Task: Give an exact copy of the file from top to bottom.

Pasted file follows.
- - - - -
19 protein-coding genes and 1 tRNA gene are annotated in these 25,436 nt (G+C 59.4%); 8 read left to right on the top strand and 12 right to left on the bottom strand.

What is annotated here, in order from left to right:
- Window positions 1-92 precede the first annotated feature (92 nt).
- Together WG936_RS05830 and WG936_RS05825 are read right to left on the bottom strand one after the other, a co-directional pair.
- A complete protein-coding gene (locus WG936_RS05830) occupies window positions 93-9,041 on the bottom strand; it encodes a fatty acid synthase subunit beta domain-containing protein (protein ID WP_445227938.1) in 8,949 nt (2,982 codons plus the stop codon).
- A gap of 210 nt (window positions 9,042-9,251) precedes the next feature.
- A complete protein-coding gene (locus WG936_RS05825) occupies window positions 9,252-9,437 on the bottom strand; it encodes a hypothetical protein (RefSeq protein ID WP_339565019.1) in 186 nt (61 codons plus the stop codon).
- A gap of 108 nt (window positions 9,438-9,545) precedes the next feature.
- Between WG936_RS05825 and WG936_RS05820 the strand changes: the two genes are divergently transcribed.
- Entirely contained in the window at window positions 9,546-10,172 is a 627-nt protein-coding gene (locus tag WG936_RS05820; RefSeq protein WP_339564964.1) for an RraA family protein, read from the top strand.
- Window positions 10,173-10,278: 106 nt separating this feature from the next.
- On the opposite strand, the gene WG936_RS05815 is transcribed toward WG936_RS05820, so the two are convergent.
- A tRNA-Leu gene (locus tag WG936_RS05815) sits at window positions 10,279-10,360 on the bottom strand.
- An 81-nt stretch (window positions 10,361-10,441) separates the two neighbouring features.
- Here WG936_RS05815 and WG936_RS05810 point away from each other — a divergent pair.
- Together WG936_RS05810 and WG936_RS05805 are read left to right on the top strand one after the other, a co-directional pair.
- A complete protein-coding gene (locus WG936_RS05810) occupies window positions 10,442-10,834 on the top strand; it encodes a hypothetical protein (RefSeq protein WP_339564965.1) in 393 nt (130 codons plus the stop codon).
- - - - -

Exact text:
19 protein-coding genes and 1 tRNA gene are annotated in these 25,436 nt (G+C 59.4%); 8 read left to right on the top strand and 12 right to left on the bottom strand.

What is annotated here, in order from left to right:
- Window positions 1-92 precede the first annotated feature (92 nt).
- Together WG936_RS05830 and WG936_RS05825 are read right to left on the bottom strand one after the other, a co-directional pair.
- A complete protein-coding gene (locus WG936_RS05830) occupies window positions 93-9,041 on the bottom strand; it encodes a fatty acid synthase subunit beta domain-containing protein (protein ID WP_445227938.1) in 8,949 nt (2,982 codons plus the stop codon).
- A gap of 210 nt (window positions 9,042-9,251) precedes the next feature.
- A complete protein-coding gene (locus WG936_RS05825) occupies window positions 9,252-9,437 on the bottom strand; it encodes a hypothetical protein (RefSeq protein ID WP_339565019.1) in 186 nt (61 codons plus the stop codon).
- A gap of 108 nt (window positions 9,438-9,545) precedes the next feature.
- Between WG936_RS05825 and WG936_RS05820 the strand changes: the two genes are divergently transcribed.
- Entirely contained in the window at window positions 9,546-10,172 is a 627-nt protein-coding gene (locus tag WG936_RS05820; RefSeq protein WP_339564964.1) for an RraA family protein, read from the top strand.
- Window positions 10,173-10,278: 106 nt separating this feature from the next.
- On the opposite strand, the gene WG936_RS05815 is transcribed toward WG936_RS05820, so the two are convergent.
- A tRNA-Leu gene (locus tag WG936_RS05815) sits at window positions 10,279-10,360 on the bottom strand.
- An 81-nt stretch (window positions 10,361-10,441) separates the two neighbouring features.
- Here WG936_RS05815 and WG936_RS05810 point away from each other — a divergent pair.
- Together WG936_RS05810 and WG936_RS05805 are read left to right on the top strand one after the other, a co-directional pair.
- A complete protein-coding gene (locus WG936_RS05810) occupies window positions 10,442-10,834 on the top strand; it encodes a hypothetical protein (RefSeq protein WP_339564965.1) in 393 nt (130 codons plus the stop codon).